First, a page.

Many would assume that this violence was merely a symptom of the era of segregation, but this trend still continues today. In 2010, jazz trumpet player Christian Scott aTunde Ajuah was held at gunpoint by a police officer in New Orleans while driving home from a concert. He had no criminal record and was not a suspect of any crime, but was told that if he did not comply, his mother would have to pick up his body from the morgue. If Justin Timberlake was held at gunpoint, society would be appalled, yet stories such as these continue to go unspoken.
This violence can be seen as not just senseless and discriminatory, but also as an attempt to rob these musicians of their careers. In her short series “When They See Us”, Ava DuVernay chronicles the stories of the five boys wrongly convicted in the Central Park Five Case. The boys were aggressively coerced by police into giving false confessions to crimes that they did not commit, and sentenced to juvenile facilities and prisons for several year. Once they were released, their criminal records made it impossible for them to find jobs and make a living, robbing them of the value of their labor.
This is the same robbery of value attempted against Davis and Ajuah. In the music business, a violent encounter with police officers can lead to decreases in performance venues, record sales, or industry connections, and has the potential to end a musician’s career. Through police brutality, their own creativity becomes an unviable source of income.
The Language of Musical Racism
Even artists who are able to achieve success in music are still forced to endure the criticism of music analysis rooted in the discrimination and cultural hegemony of Western Europe. In the early 20th century, music theorist Heinrich Schenker used his studies of 18th century composers to formulate much of the basis of what we know to be modern music theory. However, much of his work, known as Schenkerian Analysis, has been used by him and later generations of music theorists to promote a white, Eurocentric, and mostly German worldview of music theory. This made it so that unless a piece of music fit within the melodic and harmonic style of Western Europe, it was impossible to analyze using Schenker’s method. His theories were used to exclude large portions of the musical world, primarily those of the Black community and other minorities, from academic conversation.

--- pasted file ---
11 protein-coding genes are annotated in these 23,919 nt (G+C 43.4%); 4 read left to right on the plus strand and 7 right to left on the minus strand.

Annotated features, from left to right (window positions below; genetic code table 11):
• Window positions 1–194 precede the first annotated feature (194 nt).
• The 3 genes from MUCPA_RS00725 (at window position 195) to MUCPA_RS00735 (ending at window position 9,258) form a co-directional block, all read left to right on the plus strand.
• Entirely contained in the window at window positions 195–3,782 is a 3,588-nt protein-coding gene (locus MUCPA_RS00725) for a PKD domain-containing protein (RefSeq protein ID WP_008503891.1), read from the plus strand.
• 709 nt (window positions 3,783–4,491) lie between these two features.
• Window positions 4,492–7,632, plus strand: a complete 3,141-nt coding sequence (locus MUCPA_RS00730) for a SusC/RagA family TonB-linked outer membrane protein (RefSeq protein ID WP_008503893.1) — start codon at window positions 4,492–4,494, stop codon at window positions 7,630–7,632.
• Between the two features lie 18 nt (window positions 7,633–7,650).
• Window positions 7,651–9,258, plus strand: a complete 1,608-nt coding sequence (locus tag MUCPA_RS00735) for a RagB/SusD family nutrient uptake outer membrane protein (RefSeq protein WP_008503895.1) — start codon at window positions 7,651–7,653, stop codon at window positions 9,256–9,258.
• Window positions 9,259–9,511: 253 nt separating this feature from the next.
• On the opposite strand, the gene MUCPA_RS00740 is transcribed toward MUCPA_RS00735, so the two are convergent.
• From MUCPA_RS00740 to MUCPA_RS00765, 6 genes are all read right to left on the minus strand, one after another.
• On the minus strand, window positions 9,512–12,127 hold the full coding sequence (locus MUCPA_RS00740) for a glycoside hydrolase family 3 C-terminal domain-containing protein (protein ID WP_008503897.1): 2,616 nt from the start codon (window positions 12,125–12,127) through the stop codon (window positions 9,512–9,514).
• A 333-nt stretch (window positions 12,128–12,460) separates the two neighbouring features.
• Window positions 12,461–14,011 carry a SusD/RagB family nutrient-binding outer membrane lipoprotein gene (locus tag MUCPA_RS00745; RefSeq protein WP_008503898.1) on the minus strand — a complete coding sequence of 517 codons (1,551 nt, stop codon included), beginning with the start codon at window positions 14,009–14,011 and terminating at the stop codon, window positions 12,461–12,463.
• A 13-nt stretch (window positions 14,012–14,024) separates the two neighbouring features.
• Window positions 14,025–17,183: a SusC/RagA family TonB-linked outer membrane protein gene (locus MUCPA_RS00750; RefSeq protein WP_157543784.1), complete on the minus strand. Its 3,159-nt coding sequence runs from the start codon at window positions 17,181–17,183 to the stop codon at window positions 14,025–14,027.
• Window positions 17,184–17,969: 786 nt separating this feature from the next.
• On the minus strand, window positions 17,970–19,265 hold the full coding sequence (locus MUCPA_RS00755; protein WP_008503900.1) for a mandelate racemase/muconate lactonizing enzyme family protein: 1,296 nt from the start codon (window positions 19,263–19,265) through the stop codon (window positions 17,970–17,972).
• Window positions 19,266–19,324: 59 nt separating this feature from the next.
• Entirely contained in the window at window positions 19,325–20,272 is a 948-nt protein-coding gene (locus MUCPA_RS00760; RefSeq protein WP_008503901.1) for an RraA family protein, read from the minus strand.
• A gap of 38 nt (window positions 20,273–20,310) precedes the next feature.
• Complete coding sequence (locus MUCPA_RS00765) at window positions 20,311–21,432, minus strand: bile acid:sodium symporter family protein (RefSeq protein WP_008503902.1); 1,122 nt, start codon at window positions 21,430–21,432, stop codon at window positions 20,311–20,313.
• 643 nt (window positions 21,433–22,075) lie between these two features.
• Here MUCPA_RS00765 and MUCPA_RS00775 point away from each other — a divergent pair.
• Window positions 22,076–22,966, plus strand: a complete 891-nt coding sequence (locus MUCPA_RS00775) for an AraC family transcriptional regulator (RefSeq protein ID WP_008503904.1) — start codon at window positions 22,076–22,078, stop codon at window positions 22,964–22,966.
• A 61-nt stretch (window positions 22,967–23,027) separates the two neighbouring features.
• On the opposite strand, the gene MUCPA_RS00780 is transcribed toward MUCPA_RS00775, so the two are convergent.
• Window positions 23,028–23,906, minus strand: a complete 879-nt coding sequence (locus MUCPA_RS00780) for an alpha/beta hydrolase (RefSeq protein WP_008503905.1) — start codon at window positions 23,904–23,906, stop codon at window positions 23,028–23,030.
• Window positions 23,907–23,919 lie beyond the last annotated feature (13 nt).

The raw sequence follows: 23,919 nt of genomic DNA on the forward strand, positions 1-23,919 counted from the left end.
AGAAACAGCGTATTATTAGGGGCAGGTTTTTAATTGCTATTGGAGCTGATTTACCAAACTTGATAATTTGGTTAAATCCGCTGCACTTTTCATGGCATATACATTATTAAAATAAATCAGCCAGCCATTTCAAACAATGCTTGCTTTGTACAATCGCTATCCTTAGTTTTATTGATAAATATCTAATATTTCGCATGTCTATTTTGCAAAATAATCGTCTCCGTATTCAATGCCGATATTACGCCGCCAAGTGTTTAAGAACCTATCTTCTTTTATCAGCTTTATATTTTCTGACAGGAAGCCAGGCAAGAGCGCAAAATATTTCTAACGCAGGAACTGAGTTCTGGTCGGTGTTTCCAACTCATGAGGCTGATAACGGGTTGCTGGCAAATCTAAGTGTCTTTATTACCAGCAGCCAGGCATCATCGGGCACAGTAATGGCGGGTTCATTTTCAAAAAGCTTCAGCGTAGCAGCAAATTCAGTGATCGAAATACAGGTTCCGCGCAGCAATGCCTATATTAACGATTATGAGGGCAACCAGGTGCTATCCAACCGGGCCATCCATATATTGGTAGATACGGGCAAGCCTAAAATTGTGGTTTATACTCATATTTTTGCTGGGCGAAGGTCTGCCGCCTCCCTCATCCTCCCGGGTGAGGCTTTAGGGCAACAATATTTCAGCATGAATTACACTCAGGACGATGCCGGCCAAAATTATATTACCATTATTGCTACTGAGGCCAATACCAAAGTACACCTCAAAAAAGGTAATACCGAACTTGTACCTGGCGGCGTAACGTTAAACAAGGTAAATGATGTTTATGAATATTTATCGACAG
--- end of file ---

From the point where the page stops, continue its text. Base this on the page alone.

The legacy of this philosophy can be found when public figures such as Ben Shapiro attempt to use music theory to prove that genres such as rap and hip hop, two stereotypically Black musical genres in modern culture, are not real forms of music. Once again, Schenker’s ideas are being used to thinly veil white supremacists in the music world.
Even concepts such as sheet music and the twelve note names are constructs of a white, Eurocentric worldview. It is similar to Jamaica Kinkaid’s statement that, “The only language I have in which to speak of this crime is the language of the criminal who committed the crime,”. When expressing one’s own artistic thought, a modern composer is imprisoned by the constraints of a style of writing and thinking that is most interested in advancing its own cultural dominance.
The Need for Change
Music has the potential to be an artform of great diversity and experimentation but time and time again, artists of color are oppressed by the racism of industry, the legal system, and academia. Acknowledging this oppression is paramount for the growth of music as it is the first step to giving an equal voice to all musicians, regardless of race. It gives hope to the Jimi Hendrixs and Big Mama Thorntons of future generations that they will be able to make music fearlessly.